8. Imperial Globalization – The Presence of the Past and the Crucible of Empire

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8. Imperial Globalization – The Presence of the Past and the Crucible of Empire

Andrew Thompson

Centre Director Andrew Thompson explains that if globalization is not to silence the past, we need to delve back into its history – its imperial history.

Almost a century before Christopher Columbus 'discovered' the Americas, Admiral Zheng He of the Ming Dynasty undertook voyages across the Indian and the Western Pacific Oceans. Photo credit: © Chris Hellier/Corbis
Admiral Zheng He. Almost a century before Christopher Columbus ‘discovered’ the Americas, Admiral Zheng He of the Ming Dynasty undertook voyages across the Indian and the Western Pacific Oceans. Photo credit: © Chris Hellier/Corbis

‘Globalization’ is among the biggest intellectual challenges facing the humanities and the social sciences today. It is a concept that conveys the sense that we are living in an age of transformation, where change is the only constant, nothing can be taken for granted, and no-one knows what the future might bring. But globalization is also much more than that. To borrow the phrase of the historical sociologist, Mike Savage, it is an ‘epoch description’, something that seeks to define for the current generation the very meaning of social change. By thinking of ourselves as part of a globalized world, we are saying something about how over time our identity has changed. We are locating ourselves in time, differentiating ourselves from our predecessors, signalling a break with what went before.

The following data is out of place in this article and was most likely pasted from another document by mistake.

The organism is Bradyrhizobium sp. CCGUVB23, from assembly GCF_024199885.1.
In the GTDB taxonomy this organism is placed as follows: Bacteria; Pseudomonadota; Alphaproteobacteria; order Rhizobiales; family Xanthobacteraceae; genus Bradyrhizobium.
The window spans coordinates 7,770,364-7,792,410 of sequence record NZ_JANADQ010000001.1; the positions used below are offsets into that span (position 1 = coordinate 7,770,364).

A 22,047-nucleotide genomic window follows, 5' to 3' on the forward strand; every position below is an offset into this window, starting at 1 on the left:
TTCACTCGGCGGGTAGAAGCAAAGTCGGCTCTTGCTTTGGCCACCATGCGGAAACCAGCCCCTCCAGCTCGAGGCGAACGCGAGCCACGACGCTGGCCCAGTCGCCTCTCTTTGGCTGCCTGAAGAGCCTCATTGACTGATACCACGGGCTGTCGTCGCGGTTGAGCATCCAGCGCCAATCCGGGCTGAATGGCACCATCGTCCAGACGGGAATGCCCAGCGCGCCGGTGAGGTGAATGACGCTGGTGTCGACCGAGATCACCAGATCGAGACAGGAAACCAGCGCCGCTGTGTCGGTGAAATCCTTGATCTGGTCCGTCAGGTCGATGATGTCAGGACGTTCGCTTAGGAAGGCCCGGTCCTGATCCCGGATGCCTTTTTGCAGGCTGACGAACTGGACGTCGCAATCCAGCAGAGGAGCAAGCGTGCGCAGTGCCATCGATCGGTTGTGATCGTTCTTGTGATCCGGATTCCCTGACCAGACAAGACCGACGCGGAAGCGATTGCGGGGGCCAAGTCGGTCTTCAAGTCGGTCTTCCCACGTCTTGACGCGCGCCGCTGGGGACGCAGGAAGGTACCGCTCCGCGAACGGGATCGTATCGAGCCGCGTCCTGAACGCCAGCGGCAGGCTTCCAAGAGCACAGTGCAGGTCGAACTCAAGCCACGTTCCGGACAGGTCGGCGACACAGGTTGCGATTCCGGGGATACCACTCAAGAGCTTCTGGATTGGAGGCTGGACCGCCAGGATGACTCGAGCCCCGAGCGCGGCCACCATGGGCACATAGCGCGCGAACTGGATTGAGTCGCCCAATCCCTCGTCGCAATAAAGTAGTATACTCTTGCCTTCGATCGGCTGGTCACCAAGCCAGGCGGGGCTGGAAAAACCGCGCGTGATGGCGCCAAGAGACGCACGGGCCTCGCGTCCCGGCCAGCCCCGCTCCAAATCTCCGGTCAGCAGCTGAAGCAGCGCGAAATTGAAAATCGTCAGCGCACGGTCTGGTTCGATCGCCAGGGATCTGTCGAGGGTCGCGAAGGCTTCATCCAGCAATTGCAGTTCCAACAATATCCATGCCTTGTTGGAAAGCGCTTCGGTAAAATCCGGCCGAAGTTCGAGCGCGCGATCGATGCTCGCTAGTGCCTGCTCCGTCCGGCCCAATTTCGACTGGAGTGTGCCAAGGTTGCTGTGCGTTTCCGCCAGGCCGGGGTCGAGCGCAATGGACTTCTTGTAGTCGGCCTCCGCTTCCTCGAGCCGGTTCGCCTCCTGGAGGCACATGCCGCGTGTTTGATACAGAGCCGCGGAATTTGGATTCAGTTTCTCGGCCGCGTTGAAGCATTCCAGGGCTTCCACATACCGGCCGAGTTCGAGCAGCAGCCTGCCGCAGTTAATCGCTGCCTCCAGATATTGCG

Champions of globalization are invariably concerned with the present. Their notion of time is unapologetically linear. Crudely exponential assumptions about the ever-increasing pace and scale of scientific and technological change are built into globalization’s teleology, and the belief that what we are experiencing today is as much incomparable as it is irreversible. ‘History’ is thus set to mean less and less for the present generation; the sense of the future as an outgrowth of the past is becoming less and less plausible. [continue reading]

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